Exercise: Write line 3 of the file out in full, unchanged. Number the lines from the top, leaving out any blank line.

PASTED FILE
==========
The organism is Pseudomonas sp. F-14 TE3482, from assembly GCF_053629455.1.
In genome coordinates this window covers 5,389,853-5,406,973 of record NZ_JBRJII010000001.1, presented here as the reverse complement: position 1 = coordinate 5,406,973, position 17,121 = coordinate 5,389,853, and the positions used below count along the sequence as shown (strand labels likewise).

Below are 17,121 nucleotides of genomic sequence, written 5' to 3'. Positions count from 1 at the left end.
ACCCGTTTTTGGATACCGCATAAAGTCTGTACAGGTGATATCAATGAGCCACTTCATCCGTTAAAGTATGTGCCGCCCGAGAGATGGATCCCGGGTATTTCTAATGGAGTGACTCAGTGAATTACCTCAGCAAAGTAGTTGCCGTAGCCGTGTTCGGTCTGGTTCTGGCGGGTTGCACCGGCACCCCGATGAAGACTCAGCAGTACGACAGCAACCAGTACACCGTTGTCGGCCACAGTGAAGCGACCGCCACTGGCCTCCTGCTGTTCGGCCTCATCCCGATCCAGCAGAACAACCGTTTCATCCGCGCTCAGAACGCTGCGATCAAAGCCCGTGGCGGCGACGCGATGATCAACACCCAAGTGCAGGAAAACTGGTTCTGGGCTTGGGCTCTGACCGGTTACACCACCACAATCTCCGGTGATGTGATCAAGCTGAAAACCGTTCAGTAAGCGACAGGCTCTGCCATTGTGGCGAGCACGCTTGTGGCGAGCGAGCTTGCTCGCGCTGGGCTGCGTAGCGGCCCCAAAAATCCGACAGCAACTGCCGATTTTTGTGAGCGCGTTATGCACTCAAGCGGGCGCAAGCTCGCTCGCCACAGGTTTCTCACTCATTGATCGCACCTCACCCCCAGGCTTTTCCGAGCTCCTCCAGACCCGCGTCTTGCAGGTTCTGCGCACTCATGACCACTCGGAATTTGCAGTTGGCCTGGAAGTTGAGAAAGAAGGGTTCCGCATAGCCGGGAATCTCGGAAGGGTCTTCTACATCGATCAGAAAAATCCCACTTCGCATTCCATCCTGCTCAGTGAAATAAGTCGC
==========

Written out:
Below are 17,121 nucleotides of genomic sequence, written 5' to 3'. Positions count from 1 at the left end.